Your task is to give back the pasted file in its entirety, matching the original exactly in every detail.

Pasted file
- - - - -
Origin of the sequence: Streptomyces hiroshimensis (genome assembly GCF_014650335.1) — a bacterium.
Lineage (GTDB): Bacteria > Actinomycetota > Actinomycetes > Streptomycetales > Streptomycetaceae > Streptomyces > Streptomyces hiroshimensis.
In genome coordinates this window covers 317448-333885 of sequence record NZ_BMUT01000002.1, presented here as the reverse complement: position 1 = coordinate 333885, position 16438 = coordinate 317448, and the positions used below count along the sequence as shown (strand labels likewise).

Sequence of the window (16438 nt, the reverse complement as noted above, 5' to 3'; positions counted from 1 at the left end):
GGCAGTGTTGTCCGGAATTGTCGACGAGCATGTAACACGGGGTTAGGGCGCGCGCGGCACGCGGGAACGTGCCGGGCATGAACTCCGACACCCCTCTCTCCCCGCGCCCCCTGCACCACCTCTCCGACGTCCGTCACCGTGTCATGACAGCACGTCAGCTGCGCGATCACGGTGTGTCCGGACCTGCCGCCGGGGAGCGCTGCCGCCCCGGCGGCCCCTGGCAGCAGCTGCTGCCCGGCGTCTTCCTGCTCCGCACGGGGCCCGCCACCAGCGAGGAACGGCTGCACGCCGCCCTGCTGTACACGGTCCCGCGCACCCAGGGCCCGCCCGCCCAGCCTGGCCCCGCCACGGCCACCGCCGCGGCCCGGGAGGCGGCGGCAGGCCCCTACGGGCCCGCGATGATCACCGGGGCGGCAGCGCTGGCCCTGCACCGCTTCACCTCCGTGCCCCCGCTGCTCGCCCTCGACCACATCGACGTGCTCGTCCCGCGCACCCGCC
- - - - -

Origin of the sequence: Streptomyces hiroshimensis (genome assembly GCF_014650335.1) — a bacterium.
Lineage (GTDB): Bacteria > Actinomycetota > Actinomycetes > Streptomycetales > Streptomycetaceae > Streptomyces > Streptomyces hiroshimensis.
In genome coordinates this window covers 317448-333885 of sequence record NZ_BMUT01000002.1, presented here as the reverse complement: position 1 = coordinate 333885, position 16438 = coordinate 317448, and the positions used below count along the sequence as shown (strand labels likewise).

Sequence of the window (16438 nt, the reverse complement as noted above, 5' to 3'; positions counted from 1 at the left end):
GGCAGTGTTGTCCGGAATTGTCGACGAGCATGTAACACGGGGTTAGGGCGCGCGCGGCACGCGGGAACGTGCCGGGCATGAACTCCGACACCCCTCTCTCCCCGCGCCCCCTGCACCACCTCTCCGACGTCCGTCACCGTGTCATGACAGCACGTCAGCTGCGCGATCACGGTGTGTCCGGACCTGCCGCCGGGGAGCGCTGCCGCCCCGGCGGCCCCTGGCAGCAGCTGCTGCCCGGCGTCTTCCTGCTCCGCACGGGGCCCGCCACCAGCGAGGAACGGCTGCACGCCGCCCTGCTGTACACGGTCCCGCGCACCCAGGGCCCGCCCGCCCAGCCTGGCCCCGCCACGGCCACCGCCGCGGCCCGGGAGGCGGCGGCAGGCCCCTACGGGCCCGCGATGATCACCGGGGCGGCAGCGCTGGCCCTGCACCGCTTCACCTCCGTGCCCCCGCTGCTCGCCCTCGACCACATCGACGTGCTCGTCCCGCGCACCCGCC